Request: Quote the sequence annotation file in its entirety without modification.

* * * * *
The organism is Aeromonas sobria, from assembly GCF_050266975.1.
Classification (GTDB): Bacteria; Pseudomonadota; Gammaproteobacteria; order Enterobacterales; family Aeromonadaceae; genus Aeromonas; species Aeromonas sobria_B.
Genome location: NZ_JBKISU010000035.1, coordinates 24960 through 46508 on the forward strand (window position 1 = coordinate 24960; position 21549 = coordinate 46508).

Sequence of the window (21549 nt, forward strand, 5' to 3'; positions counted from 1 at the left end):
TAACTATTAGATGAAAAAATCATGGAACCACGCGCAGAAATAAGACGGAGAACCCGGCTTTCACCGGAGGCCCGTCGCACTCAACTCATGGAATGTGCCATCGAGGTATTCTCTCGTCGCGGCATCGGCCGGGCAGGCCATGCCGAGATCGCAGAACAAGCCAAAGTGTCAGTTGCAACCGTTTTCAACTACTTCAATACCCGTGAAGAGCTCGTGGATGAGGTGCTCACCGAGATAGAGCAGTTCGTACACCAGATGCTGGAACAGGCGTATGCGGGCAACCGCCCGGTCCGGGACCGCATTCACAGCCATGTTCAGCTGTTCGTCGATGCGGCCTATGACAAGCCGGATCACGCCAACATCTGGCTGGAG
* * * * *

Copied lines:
The organism is Aeromonas sobria, from assembly GCF_050266975.1.
Classification (GTDB): Bacteria; Pseudomonadota; Gammaproteobacteria; order Enterobacterales; family Aeromonadaceae; genus Aeromonas; species Aeromonas sobria_B.
Genome location: NZ_JBKISU010000035.1, coordinates 24960 through 46508 on the forward strand (window position 1 = coordinate 24960; position 21549 = coordinate 46508).

Sequence of the window (21549 nt, forward strand, 5' to 3'; positions counted from 1 at the left end):
TAACTATTAGATGAAAAAATCATGGAACCACGCGCAGAAATAAGACGGAGAACCCGGCTTTCACCGGAGGCCCGTCGCACTCAACTCATGGAATGTGCCATCGAGGTATTCTCTCGTCGCGGCATCGGCCGGGCAGGCCATGCCGAGATCGCAGAACAAGCCAAAGTGTCAGTTGCAACCGTTTTCAACTACTTCAATACCCGTGAAGAGCTCGTGGATGAGGTGCTCACCGAGATAGAGCAGTTCGTACACCAGATGCTGGAACAGGCGTATGCGGGCAACCGCCCGGTCCGGGACCGCATTCACAGCCATGTTCAGCTGTTCGTCGATGCGGCCTATGACAAGCCGGATCACGCCAACATCTGGCTGGAG